Barack Obama accused Donald Trump of treating the US presidency like “one more reality show”, in a withering speech to the Democratic convention.
The former US president said his Republican successor “hasn’t grown into the job because he can’t”.
At the White House, Mr Trump hit back that he was only elected because of the “horror” Mr Obama left Americans.
On the third night of the Democratic conference, Kamala Harris accepted the vice-presidential nomination.
The grand finale of the four-night convention will see Democratic presidential nominee Joe Biden deliver a speech on Thursday.
The Biden-Harris ticket will challenge President Trump and his Vice-President Mike Pence for the White House in the election on 3 November.
The coronavirus pandemic has forced Democrats to abandon the cheering throngs and razzmatazz that are the hallmarks of the quadrennial party convention in favour of a virtual event of pre-recorded and live speeches.
What did Obama say?
On Wednesday night, Mr Obama unleashed possibly his most scathing attack yet about Mr Trump, speaking live from the Museum of the American Revolution in Philadelphia.
He said: “He has [Mr Trump] shown no interest in putting in the work. No interest in finding common ground.
“No interest in using the awesome power of his office to help anyone but himself and his friends.
“No interest in treating the presidency as anything but one more reality show that he can use to get the attention he craves.”
He said the consequences of the Trump presidency have been “our worst impulses unleashed, our proud reputation around the world badly diminished, and our democratic institutions threatened like never before”.
The former president lamented “the circus of it all, the meanness and the lies and the conspiracy theories”.
“Do not let them take away your power,” he implored American voters. “Do not let them take away your democracy.”
Mr Obama encouraged voters to elect his former vice-president, Mr Biden, in 76 days’ time – praising him as “my friend” and “a brother”.
According to the Associated Press news agency, sources close to Mr Obama say he fully supports Mr Biden, but is concerned about engagement among younger voters and especially voters of colour.
Former US presidents mostly observe a dignified public silence about their successors.
But Mr Obama warned four years ago while still in office that he would regard it as a “personal insult” if Americans elected Mr Trump, then the Republican candidate and a former star of TV’s The Apprentice.
The 44th president has become gradually more outspoken about his successor as he has watched him dismantle his legacy.
On Monday night at the Democratic convention, Michelle Obama delivered an impassioned attack on her husband’s successor, painting him as incompetent and “clearly in over his head”. Her salvo was especially striking to many Americans because US first ladies, serving and former, tend to carefully steer clear of the political fray.
How did Trump respond?
During a White House news conference on Wednesday, Mr Trump was asked about his predecessor’s remarks.
“I see the horror that he’s left us and the stupidity of the transactions he made,” the US president said.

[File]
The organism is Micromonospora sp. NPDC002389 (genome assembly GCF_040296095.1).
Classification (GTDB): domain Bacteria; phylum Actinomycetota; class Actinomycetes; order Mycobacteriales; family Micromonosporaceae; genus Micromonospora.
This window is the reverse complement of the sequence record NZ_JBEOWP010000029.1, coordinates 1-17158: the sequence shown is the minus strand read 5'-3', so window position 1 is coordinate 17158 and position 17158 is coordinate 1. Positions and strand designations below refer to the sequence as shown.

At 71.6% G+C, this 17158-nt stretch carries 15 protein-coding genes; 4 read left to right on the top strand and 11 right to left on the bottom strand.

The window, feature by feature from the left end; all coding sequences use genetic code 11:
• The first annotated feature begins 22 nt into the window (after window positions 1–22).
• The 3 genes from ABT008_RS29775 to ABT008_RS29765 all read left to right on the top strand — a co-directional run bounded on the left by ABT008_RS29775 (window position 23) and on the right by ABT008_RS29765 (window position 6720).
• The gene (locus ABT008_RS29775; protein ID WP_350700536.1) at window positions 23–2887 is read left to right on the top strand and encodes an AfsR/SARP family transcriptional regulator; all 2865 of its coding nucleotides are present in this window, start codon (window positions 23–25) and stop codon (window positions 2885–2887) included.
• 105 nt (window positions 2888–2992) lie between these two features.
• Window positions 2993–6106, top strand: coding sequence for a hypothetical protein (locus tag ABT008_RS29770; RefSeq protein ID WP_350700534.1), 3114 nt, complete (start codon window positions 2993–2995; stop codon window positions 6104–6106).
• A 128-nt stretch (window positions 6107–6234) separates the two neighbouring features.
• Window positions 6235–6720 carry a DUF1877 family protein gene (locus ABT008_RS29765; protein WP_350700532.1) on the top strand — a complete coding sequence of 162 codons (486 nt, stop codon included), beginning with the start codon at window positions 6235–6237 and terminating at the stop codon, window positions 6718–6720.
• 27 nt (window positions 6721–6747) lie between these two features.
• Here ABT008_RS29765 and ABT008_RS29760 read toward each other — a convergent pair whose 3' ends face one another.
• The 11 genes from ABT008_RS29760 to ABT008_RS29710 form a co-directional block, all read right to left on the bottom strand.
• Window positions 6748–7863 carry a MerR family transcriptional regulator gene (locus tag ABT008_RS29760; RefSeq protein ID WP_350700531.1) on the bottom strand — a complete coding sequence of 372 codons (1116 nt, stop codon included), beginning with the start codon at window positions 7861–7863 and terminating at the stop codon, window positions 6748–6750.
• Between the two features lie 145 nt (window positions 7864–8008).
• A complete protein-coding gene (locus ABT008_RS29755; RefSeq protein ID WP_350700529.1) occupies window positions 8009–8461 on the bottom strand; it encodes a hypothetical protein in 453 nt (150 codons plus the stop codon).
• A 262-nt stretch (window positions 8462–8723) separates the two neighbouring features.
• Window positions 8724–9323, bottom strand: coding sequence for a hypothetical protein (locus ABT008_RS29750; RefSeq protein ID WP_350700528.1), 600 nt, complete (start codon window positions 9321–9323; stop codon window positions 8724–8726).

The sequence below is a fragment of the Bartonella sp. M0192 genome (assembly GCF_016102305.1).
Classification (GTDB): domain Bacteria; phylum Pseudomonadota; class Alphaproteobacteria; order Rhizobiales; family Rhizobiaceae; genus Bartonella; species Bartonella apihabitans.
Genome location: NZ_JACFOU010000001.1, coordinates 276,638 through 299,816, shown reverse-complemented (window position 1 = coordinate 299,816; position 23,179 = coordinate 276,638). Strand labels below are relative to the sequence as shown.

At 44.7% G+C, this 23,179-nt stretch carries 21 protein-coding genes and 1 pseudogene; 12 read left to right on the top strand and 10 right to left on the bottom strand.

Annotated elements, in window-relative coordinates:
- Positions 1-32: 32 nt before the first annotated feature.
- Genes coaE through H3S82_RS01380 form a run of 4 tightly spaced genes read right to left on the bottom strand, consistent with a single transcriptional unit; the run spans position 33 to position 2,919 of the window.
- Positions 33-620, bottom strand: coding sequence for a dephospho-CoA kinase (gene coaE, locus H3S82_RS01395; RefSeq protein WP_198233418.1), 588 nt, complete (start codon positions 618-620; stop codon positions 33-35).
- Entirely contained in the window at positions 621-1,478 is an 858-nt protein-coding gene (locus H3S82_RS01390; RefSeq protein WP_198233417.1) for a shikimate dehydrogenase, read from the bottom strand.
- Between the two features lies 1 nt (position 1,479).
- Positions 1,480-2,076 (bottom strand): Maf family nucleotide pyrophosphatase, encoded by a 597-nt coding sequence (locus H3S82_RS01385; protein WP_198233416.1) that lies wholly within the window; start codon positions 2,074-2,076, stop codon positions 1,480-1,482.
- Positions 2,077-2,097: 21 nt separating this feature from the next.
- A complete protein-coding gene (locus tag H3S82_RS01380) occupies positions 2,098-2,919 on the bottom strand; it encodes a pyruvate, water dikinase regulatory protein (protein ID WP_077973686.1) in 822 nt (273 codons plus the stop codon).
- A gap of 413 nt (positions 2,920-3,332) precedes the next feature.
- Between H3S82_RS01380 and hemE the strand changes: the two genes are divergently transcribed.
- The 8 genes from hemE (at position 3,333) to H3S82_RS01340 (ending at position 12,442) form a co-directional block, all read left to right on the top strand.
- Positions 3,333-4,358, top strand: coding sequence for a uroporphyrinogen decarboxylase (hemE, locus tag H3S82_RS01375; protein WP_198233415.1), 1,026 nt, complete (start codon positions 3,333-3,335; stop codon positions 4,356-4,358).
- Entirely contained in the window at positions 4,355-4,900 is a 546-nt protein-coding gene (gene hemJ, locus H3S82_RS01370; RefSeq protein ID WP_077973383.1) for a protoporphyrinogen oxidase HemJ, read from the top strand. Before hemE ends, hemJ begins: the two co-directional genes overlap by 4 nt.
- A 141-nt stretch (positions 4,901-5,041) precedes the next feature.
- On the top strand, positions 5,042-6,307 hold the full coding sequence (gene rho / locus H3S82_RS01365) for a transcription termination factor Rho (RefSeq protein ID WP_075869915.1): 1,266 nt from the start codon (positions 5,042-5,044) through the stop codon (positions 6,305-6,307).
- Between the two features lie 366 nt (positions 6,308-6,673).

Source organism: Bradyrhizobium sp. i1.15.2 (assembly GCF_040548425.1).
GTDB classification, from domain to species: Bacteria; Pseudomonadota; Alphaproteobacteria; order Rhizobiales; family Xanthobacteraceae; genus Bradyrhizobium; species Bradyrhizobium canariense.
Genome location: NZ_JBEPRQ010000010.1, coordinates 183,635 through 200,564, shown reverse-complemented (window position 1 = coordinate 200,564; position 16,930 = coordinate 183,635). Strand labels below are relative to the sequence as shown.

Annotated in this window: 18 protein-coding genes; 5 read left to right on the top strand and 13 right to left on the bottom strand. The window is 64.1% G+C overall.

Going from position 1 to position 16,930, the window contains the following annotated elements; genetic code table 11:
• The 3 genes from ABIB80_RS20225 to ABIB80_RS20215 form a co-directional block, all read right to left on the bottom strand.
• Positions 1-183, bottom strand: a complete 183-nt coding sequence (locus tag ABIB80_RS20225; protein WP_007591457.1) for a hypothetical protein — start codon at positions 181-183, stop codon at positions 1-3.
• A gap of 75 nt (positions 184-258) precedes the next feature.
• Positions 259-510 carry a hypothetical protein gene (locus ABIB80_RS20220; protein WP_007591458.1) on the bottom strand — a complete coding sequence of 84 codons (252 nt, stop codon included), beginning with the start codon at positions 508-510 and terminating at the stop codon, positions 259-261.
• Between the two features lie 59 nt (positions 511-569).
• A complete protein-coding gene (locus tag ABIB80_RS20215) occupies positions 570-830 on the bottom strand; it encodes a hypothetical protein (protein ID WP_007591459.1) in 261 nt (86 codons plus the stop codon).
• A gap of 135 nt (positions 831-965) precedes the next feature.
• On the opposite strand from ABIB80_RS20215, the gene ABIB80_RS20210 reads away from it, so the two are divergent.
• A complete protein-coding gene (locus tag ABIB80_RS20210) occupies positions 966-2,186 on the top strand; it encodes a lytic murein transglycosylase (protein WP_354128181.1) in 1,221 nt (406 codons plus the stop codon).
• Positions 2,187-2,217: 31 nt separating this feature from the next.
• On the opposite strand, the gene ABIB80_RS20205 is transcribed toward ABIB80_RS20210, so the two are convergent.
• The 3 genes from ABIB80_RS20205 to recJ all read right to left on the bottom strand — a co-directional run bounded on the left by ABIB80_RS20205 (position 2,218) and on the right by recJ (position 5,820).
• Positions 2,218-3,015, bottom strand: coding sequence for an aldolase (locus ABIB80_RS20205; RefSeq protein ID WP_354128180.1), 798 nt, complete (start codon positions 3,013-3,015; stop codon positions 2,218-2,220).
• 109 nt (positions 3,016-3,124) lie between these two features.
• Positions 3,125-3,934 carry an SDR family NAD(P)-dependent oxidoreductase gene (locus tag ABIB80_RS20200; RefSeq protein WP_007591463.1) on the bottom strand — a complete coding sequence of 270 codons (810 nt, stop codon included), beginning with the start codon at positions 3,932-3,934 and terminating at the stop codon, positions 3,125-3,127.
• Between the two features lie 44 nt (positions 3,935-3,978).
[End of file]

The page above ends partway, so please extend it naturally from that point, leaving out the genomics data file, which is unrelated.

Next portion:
“Look at how bad he was, how ineffective a president he was, he was so ineffective, so terrible.
“Now President Obama did not do a good job, and the reason I’m here is because of President Obama and Joe Biden.”
He added: “They did such a bad job that I stand before you as president.”
In a subsequent tweet, Mr Trump said: “Welcome, Barack and Crooked Hillary. See you on the field of battle!”
The president is expected to accept his re-nomination as the Republican candidate from the White House lawn next week during his party’s convention.
Who else spoke at the convention?
On Wednesday night, Hillary Clinton, the 2016 Democratic nominee, also assailed the man who thwarted her White House ambitions.
Speaking from her home in Chappaquiddick, New York, she said: “I wish Donald Trump had been a better president. But, sadly, he is who he is.”
The former first lady and ex-secretary of state added: “For four years, people have said to me, ‘I didn’t realise how dangerous he was.’ ‘I wish I could go back and do it over.’ Or worst, ‘I should have voted.’
“Well, this can’t be another woulda coulda shoulda election.”
She added: “Vote like our lives and livelihoods are on the line, because they are.”
Obama’s legacy on the ballot
Barack Obama and Donald Trump are exchanging barbs in near real time now. While the former president has offered oblique criticism in the past, in his Democratic National Convention speech he attacked the current president by name.
For more than three years, Trump has treated the 2016 election – one he narrowly won – as a full-throated repudiation of his predecessor and governed accordingly. That has been a risky assumption, given that polls indicate Mr Obama is currently one of the most popular political figures in the nation, while Mr Trump has been net negative for most of his presidency.
Wednesday’s clash suggests that the forthcoming election between Mr Trump and Joe Biden, Americans will be more than just a choice between two men, it also will be one between two legacies – Mr Obama’s and Mr Trump’s.
And both the current and former presidents are treating it accordin